An increasing number of over-60s are filing complaints against their former employers, claiming they were unfairly dismissed from their jobs because of their age.
According to a prominent lawyer, increases to the age of eligibility for the Age Pension have forced older Australians to stay in the workforce for longer, leading to a growing number of older workers being exploited and mistreated by their employers. Bruce Simmonds, litigation director at Parker Simmonds Solicitors and Lawyers, said he had received calls from at least 20 mature-age workers in the past year looking to sue their former employers for putting them out of a job for what the workers felt was for no reason other than their age.
Speaking to Starts at 60, Simmonds claimed Baby Boomers were often treated like “slave class” workers and that without a serious shift in mindset of employers towards older members of society, the situation won’t improve any time soon.
“I have quite a number of clients sharing the same experience,” he explained. “They are all in their late 50s or 60s, and have been made redundant from previous jobs and need to stay in the workforce. There are agencies that score thousands of dollars in government incentives to place these people in new jobs but too often the new jobs are a nightmare for the worker.”
According to Simmonds, many ostensibly respectable companies are hiring older workers, but paying them minimum wage and imposing unfair working conditions, with the workers left too scared to complain for fear of losing their jobs.
“Older workers are the people with the least rights in the workplace and generally the unions can’t or won’t do anything to help them,” the lawyer said. “Part of the problem is the mindset of younger bosses who can’t relate to older workers or have no respect for them.”
His comments follow worrying statistics from the Council on the Ageing (COTA) that revealed 22 per cent of Aussies surveyed had experienced work-related age discrimination. And while 38 per cent of those surveyed said that they were currently in paid employment, 28 per cent of those workers said they are looking for more work. This was especially concerning because one in five older Australians admitted to feeling very insecure about their finances, and 12 per cent of survey participants claimed they were struggling with overdue bills due to payment difficulties.
Many Starts at 60 readers report experiencing discrimination in the workplace, with some struggling to secure a job after reaching the age of 60, despite having the relevant skills and experience. Some were laid off suddenly after years with an employer or in an industry, and have found that their extensive experience more of a hinderance than an asset when trying to obtain a new job.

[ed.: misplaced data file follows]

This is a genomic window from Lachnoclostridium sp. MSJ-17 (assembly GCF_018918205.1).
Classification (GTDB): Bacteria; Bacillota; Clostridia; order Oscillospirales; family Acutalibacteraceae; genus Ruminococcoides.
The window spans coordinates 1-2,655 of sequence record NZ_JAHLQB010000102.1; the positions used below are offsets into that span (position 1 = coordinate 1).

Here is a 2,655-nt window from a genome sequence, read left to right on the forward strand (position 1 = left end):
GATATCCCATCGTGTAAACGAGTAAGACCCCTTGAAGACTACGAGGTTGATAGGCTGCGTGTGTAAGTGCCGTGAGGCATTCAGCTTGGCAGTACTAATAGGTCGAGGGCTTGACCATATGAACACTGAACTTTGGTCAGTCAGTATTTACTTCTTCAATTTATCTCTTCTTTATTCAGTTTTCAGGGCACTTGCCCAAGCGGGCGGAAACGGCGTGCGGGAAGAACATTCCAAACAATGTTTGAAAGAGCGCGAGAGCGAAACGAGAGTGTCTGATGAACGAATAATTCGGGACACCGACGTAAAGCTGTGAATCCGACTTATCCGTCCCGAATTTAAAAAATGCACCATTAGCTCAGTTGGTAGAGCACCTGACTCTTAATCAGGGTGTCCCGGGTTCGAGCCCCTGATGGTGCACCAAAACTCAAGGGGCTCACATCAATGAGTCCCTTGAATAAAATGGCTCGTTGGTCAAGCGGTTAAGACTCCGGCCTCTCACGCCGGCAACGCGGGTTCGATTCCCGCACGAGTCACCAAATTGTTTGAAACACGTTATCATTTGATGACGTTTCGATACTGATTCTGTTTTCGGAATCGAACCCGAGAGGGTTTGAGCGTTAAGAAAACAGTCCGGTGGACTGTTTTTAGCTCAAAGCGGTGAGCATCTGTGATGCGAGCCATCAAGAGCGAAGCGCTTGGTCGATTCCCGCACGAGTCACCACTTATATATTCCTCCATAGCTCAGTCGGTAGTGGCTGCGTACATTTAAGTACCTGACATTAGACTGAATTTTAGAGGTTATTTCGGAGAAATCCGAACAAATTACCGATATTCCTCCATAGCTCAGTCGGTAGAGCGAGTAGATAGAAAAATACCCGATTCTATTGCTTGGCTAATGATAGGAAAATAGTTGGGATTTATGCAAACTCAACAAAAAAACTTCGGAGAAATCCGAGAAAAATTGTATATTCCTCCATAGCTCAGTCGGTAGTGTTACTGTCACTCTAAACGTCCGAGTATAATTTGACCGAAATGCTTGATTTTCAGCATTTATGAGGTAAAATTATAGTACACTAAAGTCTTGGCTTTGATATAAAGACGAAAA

Starts at 60 reader Rae found herself out of a job in February, but did not expect it to be too difficult to secure a new role, given that she had years of administrative work under her belt. But despite sending more than 60 job applications, she received just three invitations to an interview and as of now remains unemployed, despite undertaking further study in horticulture and wine industry operations in the hope of widening her skill base.
“I am deeply hurt and angry that I, at 63, am considered worthless as an employee, that I am either over skilled, or even more insulting, that I am under skilled for the position,” she told Starts at 60. “It is an obvious discrimination on the basis of my age – apparently over-60s have lost their marbles!”
Rae now faces the possibility of having to live off a Centrelink allowance until she is eligible for the Age Pension. “To have to survive – there’s no way can one live – on Newstart for the next five years fills me with dread,” she said.
Pamela’s story is similar. She was made redundant seven years ago at the age of 60 after 10 years with the same employer. Because she worked for a small business that came under the size threshold that would have forced it to give her a redundancy package, she walked out the door with just her annual leave and remaining long service leave in her pocket. (Businesses in certain industries with fewer than 15 employees are legally permitted to make workers redundant without being liable for redundancy payments .)
Not wanting to retire, Pamela sought assistance from Centrelink to help her secure a position, but said that she was referred by the agency to just one job, which was to park cars at an airport – something that didn’t fit with her administration experience.
“The fact that employers cannot see the value of experience and reliability was surprising,” she told Starts at 60. “I had previously employed staff for a cosmetic company as department store consultants and found the over-50s generally the most productive. They were more flexible, keen for commission and less distracted by family issues.”
Having no success in her job hunt, Pamela decided to take on a volunteer position at her local church and at 67 is now retired.
Unfortunately for the many Baby Boomers stuck without employment, Simmonds said he expected the problem to get worse as people were forced to work for more years before reaching the pension age. He explained that while in the past claims surrounding age discrimination were seen mostly within the 30-to-40-year-old age group, nowadays most claims came from people in their 50s and 60s.
“Because of age and injury they’re the first to go in a shake-up,” he said. “Also mature workers sometimes have injuries just starting to show because of age aggravation or pre-existing degenerative conditions. The older we are the less we bounce.
“Unfortunately we’re seeing instances where employers just dump anyone perceived as a liability to the business. Rather than respect mature age workers and draw on their wide experience and knowledge base, they are too often just treated as a nuisance, to be dumped.”
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